▪ There was some suggestion following the summit that the ISU had been the driving force behind the request for the public works designation. However, the evidence obtained during Marin’s investigation indicates that it was indeed the Toronto Police Service that led this initiative. While some officials involved with the ISU were aware of the Toronto Police Chief’s request, it does not appear that the designation request nor the regulation were general knowledge within the Unit. ISU spokespeople did not mention the Public Works Protection Act when specifically asked about their authority for the G20 security measures by the media in advance of the summit, and there was no reference to the Act or the regulation on the ISU’s website. Marin found no Ministry records confirming that the ISU had been provided with official notification that the regulation had passed, and email exchanges amongst the ISU Public Affairs Communications Team (PACT) dating from June 24 suggest that they were completely unaware of the Act or the regulation until that day. [p. 61-62]

▪ Although Regulation 233/10 affected a large segment of downtown Toronto, the Ministry made no attempt to consult city officials about the impact of the public works designation. Ministry records indicate that the Commissioner of Community Safety had asked the Chief whether he had briefed City Hall. However, a May 25 Ministry email confirms that the Chief said he had not consulted Toronto council “due to time limits.” During Marin’s investigation, city officials maintained that they too only learned of the regulation after it was reported in the news. [p. 62]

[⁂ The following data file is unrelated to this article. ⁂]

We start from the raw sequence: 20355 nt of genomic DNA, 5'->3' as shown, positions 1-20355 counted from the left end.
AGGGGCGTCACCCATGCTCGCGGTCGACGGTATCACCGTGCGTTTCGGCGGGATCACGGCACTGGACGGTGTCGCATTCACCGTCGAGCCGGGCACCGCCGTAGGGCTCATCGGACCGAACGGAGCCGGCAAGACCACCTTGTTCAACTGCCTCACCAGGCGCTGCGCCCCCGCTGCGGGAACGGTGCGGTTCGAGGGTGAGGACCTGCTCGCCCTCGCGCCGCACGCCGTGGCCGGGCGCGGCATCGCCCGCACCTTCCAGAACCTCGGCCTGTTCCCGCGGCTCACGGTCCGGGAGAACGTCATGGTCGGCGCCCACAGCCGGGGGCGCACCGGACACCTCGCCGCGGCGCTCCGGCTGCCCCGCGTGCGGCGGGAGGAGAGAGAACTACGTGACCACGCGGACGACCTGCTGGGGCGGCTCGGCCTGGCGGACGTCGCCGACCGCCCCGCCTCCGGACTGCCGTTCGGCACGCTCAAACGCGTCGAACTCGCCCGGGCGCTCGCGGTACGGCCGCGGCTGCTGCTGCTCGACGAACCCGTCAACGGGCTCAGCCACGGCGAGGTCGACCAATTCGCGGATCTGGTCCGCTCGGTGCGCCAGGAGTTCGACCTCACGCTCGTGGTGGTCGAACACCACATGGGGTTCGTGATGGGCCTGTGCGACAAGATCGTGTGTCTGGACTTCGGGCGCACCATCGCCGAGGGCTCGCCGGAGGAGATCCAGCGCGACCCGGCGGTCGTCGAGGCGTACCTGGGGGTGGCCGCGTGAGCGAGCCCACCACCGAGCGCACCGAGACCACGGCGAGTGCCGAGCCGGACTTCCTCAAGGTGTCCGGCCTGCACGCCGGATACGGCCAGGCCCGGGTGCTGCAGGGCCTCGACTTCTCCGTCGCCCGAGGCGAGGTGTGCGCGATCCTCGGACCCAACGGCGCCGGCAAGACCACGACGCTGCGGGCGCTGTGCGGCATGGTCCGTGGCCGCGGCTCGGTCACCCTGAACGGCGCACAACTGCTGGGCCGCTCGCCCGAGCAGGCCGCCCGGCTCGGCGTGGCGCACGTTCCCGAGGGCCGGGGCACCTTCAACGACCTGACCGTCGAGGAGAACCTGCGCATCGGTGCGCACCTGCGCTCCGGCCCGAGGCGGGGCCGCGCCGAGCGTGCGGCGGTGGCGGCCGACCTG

▪ Aside from Ministry and Toronto Police Service officials, it appears that only isolated staff – predominantly lawyers from other organizations involved with G20 planning – knew about the regulation, and that this information had not filtered up to the senior operational level of either the city or the ISU. The Ministry appears to have taken a “hands-off” approach with respect to G20 security organizers, leaving it to the discretion of the Toronto Police Service to notify its ISU partners and others about the regulation. [p. 63]

▪ The ISU steering committee lead had no idea that the regulation had been proposed, let alone enacted, until he learned about it along with the general public. [p. 96]

McGuinty, Bartolucci and Blair have acknowledged that a better job could have been done in communicating the intent of the regulation, however, no one involved has come right out and said it should never have been enacted.

Marin’s investigation found that some OPP, RCMP and Public Safety Canada members were involved with the McGuinty government’s review of Chief Blair’s request. It’s clear that only a comprehensive provincial-federal, public inquiry can address any outstanding concerns about the summit.